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25th European Congress of Psychiatry / European Psychiatry 41S (2017) S69–S105

Disclosure of interest

The authors have not supplied their decla-

ration of competing interest.


Psychoeducational family

intervention: Benefits and obstacles

reported by mental health


B. Pocai

, M. Savorani , G. Borriello , V. Del Vecchio ,

G. Sampogna , C. De Rosa , C. Malangone , M. Luciano ,

V. Giallonardo , A. Fiorillo

University of Naples SUN, Psychiatry, Napoli, Italy

Corresponding author.


Despite several guidelines recommend the use of

psychoeducational family interventions (PFIs) as add-on in the

treatment of patients with bipolar I disorder (a), their implemen-

tation on a large scale remains limited (b).


To identify benefits and obstacles in implementing a

PFI in the clinical routine care.


This was a multicentre, real-world, controlled, outpa-

tient trial, carried out in 11 randomly recruited Italian mental

health centres. Mental health professionals received a training on

PFI and provided the intervention to patientswith bipolar I disorder

and their relatives. Difficulties and benefits in performing PFI were

collected through an ad-hoc schedule, which was administered at

baseline and 5 times during the different stages of the intervention.


Mental health professionals report significant improve-

ments in the intervention-related benefits over time (T0 = 5.3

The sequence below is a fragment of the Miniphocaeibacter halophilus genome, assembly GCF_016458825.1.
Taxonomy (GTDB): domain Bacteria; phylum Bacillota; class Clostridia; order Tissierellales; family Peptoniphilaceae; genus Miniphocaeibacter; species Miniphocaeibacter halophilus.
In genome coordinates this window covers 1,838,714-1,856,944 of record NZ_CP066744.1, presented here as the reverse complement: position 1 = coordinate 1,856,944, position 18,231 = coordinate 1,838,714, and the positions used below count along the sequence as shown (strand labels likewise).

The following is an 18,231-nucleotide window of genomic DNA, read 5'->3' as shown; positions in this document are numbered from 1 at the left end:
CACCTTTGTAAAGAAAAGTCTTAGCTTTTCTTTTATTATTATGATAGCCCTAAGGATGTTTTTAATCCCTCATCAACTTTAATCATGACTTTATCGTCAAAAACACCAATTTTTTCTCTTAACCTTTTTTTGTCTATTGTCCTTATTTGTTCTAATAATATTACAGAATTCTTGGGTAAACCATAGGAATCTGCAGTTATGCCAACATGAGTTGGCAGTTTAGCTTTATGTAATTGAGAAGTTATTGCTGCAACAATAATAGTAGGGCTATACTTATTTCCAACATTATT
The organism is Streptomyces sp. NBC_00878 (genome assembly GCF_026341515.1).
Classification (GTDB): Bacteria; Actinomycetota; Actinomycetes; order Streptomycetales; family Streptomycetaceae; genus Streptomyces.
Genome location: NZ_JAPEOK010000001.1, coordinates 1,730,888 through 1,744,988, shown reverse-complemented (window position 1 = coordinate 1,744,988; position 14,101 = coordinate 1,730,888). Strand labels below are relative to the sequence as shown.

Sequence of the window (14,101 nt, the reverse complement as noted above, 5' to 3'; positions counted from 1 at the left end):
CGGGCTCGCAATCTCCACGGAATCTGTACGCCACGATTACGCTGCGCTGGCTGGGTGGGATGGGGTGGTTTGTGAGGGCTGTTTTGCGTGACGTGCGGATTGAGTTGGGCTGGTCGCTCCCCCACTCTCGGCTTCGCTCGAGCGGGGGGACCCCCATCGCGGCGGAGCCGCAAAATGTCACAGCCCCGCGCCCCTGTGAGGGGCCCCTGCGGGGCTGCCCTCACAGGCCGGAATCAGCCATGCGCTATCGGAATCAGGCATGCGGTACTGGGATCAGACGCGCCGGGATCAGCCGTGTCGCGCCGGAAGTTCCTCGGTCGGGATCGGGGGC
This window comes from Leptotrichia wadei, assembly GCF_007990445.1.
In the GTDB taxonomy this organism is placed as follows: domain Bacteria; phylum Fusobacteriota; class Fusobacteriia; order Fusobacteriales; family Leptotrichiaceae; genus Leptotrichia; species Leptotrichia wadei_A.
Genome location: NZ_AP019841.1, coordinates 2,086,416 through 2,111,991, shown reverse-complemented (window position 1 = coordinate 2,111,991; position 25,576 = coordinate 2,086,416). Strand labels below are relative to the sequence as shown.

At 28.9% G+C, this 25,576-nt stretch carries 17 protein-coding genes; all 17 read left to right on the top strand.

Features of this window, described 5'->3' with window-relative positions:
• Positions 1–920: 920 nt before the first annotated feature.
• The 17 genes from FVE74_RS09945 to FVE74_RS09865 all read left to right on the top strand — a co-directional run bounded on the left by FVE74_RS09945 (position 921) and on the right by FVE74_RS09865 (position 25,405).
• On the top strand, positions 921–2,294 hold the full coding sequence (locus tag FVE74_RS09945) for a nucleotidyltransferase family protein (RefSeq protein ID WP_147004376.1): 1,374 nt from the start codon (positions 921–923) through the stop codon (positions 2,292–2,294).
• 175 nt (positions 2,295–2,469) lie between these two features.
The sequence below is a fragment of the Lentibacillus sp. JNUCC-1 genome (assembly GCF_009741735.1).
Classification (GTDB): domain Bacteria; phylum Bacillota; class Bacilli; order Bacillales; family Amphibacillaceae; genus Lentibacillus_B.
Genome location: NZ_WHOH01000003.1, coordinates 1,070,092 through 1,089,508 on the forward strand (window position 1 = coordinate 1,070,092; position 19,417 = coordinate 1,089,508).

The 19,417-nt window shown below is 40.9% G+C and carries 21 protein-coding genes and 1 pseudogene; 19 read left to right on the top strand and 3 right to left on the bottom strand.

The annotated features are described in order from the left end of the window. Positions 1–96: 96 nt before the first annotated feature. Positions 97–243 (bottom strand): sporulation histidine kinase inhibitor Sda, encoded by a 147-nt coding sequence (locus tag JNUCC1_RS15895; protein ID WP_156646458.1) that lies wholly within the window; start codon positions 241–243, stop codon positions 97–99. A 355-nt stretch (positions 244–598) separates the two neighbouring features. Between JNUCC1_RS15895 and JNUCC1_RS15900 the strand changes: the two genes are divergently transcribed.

vs. T5 = 7.9




< .0001), in particular in their professional skills

(T0 = 6.5


2.3 vs. T5 = 8.0




< .01). They also report to be

more satisfied with their own work (T0 = 6.6


2.3 vs. T5 = 8.0




< .05). The most relevant difficulties were related to the need to

integrate the PFI with other work responsibilities and to the lack of

time, which did not decrease overtime.


PFIs are feasible in routine care for the treatment

of patients with bipolar I disorder and their relatives, and main

obstacles are related to the organization of mental health centres,

and not to the characteristics of the intervention itself.

Disclosure of interest

The authors have not supplied their decla-

ration of competing interest.


Aberrant salience and alexithymia in

subthreshold psychotic experiences

among adolescent migrants in Italy:

A comparison with native Italian


A. Pozza

1 ,

, D. Dèttore



University of Florence, Department of Experimental and Clinical

Medicine, Florence, Italy


University of Florence, Department of Health Sciences, Florence,


Corresponding author.


In this decade in the Italian context, there has been

a significant increase of the immigration phenomenon. Consis-

tent data indicated higher risk of psychotic experiences among

migrants. Poor work investigated clinical variables associated with

stronger subthreshold psychotic experiences among this popu-

lation of adolescents. Aberrant salience, the biased assignment

of significance to otherwise innocuous stimuli, and alexithymia,

the difficulty identifying/describing feelings are believed to have

a role in the onset and maintenance of psychotic symptoms. No

study evaluatedwhether they couldmoderate the relation between

migrant status and psychotic experiences among in adolescence.